Recognize them for a job well done
Compensation and benefits matter and help boost morale, but employees thrive on recognition. They want to know that they’re hard work is appreciated. Employees who receive recognition for accomplishments are seven times more likely to stay with the company and eleven times more likely to feel completely committed to the company. Employee recognition can be as simple as writing them a message on their work anniversary or birthday, saying, “thank you” for their effort and hard work. Remember, expressing your appreciation doesn’t have to be an elaborate or expensive celebration.
Promotion to Management
Realize how much influence they have
Employee engagement research suggests that managers significantly impact employee motivation – and we have the data to back it up! A recent Paycor study on employee turnover found that the #1 reason employees quit their job is due to a bad manager. This single factor accounts for 75% of voluntary turnover. As your employees develop and you promote them into higher positions, it’s crucial to be aware of the significant influence managers have over employee engagement and motivation.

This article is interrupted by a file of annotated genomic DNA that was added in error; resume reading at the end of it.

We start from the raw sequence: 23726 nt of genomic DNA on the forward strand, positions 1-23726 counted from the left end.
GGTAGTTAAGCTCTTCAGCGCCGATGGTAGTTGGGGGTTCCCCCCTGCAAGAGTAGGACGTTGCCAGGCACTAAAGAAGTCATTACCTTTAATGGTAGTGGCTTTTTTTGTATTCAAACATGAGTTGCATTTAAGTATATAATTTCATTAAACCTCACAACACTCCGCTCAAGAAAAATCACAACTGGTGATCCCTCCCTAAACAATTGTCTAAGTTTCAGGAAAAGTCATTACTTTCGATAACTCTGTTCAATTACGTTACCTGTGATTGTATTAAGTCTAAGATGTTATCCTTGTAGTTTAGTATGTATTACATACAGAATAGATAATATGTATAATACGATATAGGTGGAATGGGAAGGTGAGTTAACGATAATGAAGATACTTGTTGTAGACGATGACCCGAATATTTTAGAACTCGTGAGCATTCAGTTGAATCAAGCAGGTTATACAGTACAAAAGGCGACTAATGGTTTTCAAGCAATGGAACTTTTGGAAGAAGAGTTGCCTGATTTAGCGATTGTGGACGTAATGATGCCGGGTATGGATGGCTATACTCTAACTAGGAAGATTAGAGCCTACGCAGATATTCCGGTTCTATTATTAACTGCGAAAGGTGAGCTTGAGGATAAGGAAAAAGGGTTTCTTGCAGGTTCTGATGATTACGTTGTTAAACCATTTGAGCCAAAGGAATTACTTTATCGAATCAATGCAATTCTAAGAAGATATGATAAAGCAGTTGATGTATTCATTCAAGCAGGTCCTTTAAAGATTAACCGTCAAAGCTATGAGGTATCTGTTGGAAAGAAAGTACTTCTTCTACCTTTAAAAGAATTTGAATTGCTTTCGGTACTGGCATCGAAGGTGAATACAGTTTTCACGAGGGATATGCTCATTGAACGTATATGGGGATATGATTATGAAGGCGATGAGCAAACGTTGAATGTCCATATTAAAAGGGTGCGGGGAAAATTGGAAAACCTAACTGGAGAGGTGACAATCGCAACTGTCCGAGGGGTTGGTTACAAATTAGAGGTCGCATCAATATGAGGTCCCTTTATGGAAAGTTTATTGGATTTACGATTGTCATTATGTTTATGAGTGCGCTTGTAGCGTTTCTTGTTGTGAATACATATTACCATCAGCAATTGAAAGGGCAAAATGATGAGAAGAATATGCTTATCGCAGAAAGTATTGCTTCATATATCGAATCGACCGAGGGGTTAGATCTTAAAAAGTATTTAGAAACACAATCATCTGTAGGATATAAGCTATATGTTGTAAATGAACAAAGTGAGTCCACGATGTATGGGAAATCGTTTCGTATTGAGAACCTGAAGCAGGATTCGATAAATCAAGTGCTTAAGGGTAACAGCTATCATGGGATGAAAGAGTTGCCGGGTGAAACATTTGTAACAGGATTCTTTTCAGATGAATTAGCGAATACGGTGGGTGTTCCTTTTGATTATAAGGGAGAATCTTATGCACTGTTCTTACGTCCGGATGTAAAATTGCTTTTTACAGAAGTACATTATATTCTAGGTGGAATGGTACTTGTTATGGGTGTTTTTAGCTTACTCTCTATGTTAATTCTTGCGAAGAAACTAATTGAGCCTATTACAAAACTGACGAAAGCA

Give managers the tools they need
Since managers play such a key role in developing and leading their teams, it’s critical that you equip them with the tools they need to succeed and set expectations for what you expect from them. If you have fewer managers, consider having a one-on-one conversation about your expectations and defining leadership qualities you expect from them. And if you’re in a larger organization that’s always adding new managers, think about offering a ‘managers only’ training and onboarding initiative. Regardless of where you focus your resources, you must be both intentional and clear with your expectations.
For more best practices on supporting managers, check out this article.
Harvard Business Review, “How Employee Engagement Hits the Bottom Line” (2012)